Clam, mussel, and oyster seasons OPEN for harvest year-round.
McMicken Island State Park is accessible by boat only. There is no upland access to this beach.
The best clam harvesting on McMicken Island State Park is on the west side of the island near the base of the sand spit that connects McMicken Island to Harstine Island. There are good numbers of native littleneck clams in this area as well as some Manila clams, butter clams and horse clams. A good nearby harvest alternative to McMicken Island State Park is DNR-24 which is located about 0.4 miles north of the Harstine Island end of the sand spit from McMicken Island. DNR-24 is enhanced with Pacific oysters.
McMicken Island State Park is located in south Puget Sound on the east side of Harstine Island (see beach photo). It is known primarily as a boat access beach, but it can be accessed at low tide via the land bridge (tombolo) that connects the island to Harstine Island. See DNR-24 for land access. Nearest boat ramps: Harstine Ramp (Latimer's Landing), located about 10 miles north of Shelton via Pickering Road, is about 10 miles by boat to McMicken Island. Fair Harbor Marina ramp (Grapeview Ramp), located about 4 miles south of Allyn on Grapeview Loop road, is about 6.5 miles by boat from McMicken Island.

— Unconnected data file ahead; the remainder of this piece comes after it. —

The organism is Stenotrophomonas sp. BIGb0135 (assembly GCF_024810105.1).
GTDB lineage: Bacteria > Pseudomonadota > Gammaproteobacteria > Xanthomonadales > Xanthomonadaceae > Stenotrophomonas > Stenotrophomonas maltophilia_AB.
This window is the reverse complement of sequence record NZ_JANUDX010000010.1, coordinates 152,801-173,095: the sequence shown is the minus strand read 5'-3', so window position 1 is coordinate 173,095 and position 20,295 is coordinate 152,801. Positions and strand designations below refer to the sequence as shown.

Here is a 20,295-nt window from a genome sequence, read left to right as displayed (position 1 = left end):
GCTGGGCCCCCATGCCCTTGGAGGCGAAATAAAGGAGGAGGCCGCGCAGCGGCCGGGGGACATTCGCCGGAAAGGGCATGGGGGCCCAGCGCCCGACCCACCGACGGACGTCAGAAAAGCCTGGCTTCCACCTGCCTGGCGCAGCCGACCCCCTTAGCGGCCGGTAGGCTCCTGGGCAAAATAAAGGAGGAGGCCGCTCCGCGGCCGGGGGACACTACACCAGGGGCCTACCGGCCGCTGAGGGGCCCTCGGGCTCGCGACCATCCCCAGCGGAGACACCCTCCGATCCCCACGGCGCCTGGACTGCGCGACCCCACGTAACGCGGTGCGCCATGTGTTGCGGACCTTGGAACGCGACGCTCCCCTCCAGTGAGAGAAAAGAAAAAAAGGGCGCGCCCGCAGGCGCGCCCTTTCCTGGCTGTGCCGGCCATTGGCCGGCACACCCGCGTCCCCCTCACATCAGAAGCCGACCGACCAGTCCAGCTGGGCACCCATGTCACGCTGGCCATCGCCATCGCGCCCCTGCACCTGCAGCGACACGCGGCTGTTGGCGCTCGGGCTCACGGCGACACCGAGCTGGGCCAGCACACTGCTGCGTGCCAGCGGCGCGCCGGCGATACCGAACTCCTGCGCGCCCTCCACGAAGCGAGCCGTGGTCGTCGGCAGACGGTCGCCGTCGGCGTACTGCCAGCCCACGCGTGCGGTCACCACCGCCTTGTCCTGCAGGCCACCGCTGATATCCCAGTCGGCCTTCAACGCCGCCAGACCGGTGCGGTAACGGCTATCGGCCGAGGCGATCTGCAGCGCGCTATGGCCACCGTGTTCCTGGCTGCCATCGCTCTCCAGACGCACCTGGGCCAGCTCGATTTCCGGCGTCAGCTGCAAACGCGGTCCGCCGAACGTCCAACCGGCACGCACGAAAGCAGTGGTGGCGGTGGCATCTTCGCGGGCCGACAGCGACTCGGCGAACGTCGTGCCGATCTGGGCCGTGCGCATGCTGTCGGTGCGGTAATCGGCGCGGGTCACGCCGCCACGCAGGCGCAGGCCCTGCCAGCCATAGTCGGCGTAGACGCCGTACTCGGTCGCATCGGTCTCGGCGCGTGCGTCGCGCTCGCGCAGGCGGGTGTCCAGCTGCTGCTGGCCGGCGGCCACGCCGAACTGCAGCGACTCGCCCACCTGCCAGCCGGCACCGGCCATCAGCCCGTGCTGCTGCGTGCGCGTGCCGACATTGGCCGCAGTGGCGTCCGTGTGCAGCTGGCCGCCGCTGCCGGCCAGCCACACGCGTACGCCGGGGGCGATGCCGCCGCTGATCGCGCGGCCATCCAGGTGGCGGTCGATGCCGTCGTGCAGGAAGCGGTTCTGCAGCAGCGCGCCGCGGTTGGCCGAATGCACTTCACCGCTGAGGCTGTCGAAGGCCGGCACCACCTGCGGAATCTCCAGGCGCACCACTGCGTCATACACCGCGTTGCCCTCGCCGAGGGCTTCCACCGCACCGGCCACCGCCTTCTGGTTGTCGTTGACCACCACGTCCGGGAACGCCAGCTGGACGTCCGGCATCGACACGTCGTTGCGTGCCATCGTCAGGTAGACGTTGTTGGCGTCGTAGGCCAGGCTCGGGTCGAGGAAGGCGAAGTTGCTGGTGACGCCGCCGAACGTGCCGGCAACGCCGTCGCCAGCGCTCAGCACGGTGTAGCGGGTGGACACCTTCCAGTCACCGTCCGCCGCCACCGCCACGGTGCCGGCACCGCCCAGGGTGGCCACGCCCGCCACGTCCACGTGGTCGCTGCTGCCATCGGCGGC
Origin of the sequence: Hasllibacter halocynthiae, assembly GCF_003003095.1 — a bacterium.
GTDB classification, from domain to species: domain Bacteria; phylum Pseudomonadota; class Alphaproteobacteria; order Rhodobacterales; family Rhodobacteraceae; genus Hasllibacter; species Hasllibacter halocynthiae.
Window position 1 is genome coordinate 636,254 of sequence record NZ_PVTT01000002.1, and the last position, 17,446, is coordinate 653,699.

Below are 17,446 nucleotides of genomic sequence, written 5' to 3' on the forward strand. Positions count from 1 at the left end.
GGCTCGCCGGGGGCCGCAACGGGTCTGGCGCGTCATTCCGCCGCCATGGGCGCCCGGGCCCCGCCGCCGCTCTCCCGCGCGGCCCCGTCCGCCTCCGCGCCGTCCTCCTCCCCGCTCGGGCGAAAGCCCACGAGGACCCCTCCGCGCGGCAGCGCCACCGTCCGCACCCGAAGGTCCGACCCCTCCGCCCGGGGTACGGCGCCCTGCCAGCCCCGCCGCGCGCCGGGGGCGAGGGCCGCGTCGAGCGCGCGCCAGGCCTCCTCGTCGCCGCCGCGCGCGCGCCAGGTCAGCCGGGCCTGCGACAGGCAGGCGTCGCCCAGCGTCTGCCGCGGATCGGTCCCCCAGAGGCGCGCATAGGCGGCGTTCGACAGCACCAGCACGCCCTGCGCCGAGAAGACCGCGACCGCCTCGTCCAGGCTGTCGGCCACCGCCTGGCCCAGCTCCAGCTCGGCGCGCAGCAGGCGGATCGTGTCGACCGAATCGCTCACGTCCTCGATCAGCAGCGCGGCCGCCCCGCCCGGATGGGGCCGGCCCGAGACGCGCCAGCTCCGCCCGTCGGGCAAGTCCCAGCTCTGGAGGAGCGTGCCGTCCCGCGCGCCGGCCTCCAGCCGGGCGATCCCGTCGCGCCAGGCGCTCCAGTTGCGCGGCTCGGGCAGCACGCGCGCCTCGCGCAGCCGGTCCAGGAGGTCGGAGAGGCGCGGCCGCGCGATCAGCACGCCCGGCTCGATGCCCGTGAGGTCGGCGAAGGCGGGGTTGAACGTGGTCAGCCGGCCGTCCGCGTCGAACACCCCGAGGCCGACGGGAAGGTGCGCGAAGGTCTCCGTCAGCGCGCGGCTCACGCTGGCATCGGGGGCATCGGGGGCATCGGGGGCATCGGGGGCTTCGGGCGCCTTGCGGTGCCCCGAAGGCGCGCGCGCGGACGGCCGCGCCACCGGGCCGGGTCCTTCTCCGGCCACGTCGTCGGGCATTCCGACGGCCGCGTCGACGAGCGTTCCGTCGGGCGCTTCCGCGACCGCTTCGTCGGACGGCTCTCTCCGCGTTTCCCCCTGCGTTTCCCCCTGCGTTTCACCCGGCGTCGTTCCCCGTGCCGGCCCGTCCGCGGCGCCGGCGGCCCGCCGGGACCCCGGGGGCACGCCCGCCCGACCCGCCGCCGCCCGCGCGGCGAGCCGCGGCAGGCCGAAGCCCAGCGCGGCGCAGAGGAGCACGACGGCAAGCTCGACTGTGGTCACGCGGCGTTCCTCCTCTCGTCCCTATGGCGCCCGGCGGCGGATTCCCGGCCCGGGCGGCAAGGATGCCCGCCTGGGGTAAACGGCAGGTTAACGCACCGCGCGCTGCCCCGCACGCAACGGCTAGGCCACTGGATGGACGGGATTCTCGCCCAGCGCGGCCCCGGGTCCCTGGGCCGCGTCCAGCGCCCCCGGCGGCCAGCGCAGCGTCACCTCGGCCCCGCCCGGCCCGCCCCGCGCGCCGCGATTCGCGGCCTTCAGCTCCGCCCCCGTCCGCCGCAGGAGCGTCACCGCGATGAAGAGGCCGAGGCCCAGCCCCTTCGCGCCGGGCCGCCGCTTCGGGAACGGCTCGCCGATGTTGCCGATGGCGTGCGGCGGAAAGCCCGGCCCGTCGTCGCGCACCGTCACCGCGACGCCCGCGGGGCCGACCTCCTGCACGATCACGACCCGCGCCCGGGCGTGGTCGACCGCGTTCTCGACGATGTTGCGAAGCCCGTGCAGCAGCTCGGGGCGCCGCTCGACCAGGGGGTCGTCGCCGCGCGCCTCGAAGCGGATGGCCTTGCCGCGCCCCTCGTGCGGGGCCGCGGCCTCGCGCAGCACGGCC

There are two vault toilets and moorage buoys at McMicken Island State Park, but no other facilities are present. The park does not have potable water or garbage service. Visitors need to pack out what they pack in.
A surveyor employed by the US government reportedly named McMicken Island after himself. The State of Washington purchased McMicken Island in 1974 for $133,000. Harstine Island - often spelled Hartstene, Harstene, and Hartstine - was named for Lieutenant Henry J. Hartstein, a member of the Wilkes Expedition. Later in life, Hartstein and his wife changed their surname to "Hartstene" to avoid people mispronouncing it, and mapmakers followed suit. The current spelling of "Harstine" was made up by island residents and mapmakers in the early 1900s, and the Washington Legislature made that spelling official in 1997. Other islands in southern Puget Sound named for members of the Wilkes Expedition include Maury Island and Stretch Island (after the gunners mate Samuel Stretch).